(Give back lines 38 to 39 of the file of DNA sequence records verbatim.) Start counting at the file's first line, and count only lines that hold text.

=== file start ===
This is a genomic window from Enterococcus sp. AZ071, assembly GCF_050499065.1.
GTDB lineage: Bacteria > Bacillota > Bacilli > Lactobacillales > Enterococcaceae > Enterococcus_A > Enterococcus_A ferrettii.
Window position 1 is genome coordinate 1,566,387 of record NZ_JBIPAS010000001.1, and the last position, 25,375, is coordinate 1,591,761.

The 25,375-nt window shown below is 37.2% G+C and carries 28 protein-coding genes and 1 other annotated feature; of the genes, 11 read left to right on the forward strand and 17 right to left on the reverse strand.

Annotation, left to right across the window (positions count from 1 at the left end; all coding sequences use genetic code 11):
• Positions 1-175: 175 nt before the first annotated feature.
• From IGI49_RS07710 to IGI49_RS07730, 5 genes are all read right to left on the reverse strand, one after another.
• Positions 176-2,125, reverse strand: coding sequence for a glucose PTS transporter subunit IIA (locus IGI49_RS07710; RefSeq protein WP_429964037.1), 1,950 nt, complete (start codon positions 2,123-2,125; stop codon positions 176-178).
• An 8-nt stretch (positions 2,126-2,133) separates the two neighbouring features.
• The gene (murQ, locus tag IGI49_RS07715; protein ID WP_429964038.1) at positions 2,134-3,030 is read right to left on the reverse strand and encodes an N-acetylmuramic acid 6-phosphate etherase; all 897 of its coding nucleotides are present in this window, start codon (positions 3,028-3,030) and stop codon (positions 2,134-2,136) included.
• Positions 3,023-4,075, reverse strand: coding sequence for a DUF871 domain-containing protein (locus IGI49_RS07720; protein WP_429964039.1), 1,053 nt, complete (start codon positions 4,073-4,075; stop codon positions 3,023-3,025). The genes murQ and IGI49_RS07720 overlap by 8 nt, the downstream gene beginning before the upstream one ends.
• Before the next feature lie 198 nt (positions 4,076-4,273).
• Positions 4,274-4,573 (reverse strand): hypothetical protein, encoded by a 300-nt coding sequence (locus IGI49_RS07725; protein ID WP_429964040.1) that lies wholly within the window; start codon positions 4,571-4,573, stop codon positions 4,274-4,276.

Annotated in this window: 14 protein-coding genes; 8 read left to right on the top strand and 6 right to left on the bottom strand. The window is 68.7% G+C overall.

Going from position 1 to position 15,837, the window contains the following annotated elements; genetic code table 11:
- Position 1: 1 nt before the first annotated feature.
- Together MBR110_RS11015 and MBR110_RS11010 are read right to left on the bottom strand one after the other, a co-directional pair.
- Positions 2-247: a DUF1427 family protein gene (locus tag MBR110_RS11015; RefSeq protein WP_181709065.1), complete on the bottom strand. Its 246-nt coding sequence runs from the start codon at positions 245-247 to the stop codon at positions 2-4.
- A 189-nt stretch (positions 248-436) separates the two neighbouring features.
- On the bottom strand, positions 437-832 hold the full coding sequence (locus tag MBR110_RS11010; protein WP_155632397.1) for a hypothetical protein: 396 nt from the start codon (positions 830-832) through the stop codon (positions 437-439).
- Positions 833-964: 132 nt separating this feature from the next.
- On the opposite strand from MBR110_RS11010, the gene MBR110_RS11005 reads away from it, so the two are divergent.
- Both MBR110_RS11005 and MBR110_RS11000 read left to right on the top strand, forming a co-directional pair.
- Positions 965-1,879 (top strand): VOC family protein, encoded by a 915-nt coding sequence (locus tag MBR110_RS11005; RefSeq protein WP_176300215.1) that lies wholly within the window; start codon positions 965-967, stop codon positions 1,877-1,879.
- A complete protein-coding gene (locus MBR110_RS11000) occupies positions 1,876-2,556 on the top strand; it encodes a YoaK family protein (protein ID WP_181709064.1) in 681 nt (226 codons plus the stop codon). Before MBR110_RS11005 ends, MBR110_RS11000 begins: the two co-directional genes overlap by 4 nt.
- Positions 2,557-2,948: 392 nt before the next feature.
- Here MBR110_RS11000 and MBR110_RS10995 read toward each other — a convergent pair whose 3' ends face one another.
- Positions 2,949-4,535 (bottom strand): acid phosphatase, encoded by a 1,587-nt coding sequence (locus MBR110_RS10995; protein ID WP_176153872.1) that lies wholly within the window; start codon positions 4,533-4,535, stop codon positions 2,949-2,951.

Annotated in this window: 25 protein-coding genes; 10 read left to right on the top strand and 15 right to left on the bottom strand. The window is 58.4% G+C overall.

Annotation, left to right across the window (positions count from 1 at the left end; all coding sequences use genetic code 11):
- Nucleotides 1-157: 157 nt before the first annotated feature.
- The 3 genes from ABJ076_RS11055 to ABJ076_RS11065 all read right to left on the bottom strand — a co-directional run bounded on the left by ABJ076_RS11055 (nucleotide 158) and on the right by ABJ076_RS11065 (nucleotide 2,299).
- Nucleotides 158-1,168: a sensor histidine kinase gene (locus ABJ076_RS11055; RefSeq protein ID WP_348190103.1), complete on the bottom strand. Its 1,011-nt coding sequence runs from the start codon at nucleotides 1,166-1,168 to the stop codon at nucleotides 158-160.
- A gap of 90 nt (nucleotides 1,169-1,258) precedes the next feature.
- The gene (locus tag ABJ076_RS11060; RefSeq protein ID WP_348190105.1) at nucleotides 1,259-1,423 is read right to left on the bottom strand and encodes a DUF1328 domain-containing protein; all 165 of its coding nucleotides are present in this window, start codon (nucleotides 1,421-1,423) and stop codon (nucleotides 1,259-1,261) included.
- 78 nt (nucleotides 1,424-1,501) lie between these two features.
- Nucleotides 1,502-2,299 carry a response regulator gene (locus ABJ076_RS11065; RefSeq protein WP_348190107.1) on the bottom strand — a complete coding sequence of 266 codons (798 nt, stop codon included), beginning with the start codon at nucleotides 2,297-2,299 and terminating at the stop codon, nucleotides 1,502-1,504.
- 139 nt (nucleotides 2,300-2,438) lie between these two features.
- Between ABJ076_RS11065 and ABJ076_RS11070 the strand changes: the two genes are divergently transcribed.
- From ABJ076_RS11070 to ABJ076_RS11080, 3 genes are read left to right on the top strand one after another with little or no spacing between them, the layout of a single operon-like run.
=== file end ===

- 139 nt (nucleotides 2,300-2,438) lie between these two features.
- Between ABJ076_RS11065 and ABJ076_RS11070 the strand changes: the two genes are divergently transcribed.